“Hope is the promise of a crucifixion.”
So wrote Benjamin De Casseres–a lost legend of the early/mid-20th–a man about whom I knew nothing until today, when I read the latest Tabletmag.com piece by the great Joshua Cohen (whose “Bridge & Tunnel (& Tunnel & Bridge)” will be out from The Cupboard Pamphlet later this year). Here’s a little taste of the article. Click-thru anywhere below for smorgasbord.
It is regrettable that for a man who wrote so much, so little is known, and so little is the desire to know. There is hardly any scholarship about De Casseres (he’s mentioned in a handful of doctoral dissertations regarding interwar New York literary society); none of his books are in print; and the manuscript of his thousand-page diary, Fantasia Impromptu, reposes in the basement of the New York Public Library, where I might have been the first person to read through its pages since they were interred there by De Casseres’ widow, Adele “Bio” Terrill, following her husband’s death in 1945.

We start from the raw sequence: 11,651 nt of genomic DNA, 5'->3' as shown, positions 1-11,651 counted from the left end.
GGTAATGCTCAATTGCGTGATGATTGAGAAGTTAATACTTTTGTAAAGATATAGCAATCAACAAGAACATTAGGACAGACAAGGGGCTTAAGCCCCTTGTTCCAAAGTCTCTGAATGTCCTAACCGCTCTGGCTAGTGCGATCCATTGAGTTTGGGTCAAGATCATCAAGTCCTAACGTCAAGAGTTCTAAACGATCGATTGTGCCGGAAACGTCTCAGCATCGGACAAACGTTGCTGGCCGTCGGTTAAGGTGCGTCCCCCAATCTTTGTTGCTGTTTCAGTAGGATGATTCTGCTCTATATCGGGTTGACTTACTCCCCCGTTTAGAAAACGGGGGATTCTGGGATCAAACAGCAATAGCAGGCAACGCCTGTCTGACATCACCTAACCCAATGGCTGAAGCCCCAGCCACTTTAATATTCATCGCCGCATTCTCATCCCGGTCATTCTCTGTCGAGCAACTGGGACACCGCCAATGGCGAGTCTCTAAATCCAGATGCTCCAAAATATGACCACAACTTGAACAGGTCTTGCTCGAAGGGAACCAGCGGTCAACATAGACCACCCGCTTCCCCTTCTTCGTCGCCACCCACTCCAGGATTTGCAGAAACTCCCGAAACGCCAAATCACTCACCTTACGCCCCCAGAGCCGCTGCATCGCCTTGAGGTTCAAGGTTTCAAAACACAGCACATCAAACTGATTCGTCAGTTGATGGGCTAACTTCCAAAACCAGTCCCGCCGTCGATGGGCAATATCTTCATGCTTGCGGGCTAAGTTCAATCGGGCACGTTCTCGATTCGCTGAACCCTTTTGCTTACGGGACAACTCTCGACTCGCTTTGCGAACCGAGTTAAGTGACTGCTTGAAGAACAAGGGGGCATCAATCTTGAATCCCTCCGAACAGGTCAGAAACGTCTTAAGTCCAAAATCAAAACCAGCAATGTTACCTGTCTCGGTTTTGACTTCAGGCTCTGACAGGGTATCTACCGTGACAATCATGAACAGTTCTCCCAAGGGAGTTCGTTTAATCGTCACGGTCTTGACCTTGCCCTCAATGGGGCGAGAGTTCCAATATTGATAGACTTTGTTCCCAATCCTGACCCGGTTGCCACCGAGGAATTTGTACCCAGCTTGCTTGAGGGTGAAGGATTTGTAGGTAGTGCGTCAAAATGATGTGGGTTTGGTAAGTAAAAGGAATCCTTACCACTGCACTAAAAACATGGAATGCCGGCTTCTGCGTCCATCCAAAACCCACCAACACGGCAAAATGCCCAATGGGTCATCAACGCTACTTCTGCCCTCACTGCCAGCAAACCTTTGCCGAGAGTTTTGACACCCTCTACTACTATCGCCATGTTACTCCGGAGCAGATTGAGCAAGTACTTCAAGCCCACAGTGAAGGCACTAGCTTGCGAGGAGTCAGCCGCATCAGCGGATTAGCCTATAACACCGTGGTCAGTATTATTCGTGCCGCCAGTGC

But De Casseres’ posterity mainly rests on a single poem, Moth-Terror, first collected in the Second Book of Modern Verse in 1919, edited by journalist colleague and correspondent Jessie Rittenhouse. The poem was subsequently recycled into numerous reprints and subanthologies that proliferated in schools, colleges, and book clubs even after World War II (which should tell our writers of today that if they intend their work to live for tomorrow, they should make friends with anthologists)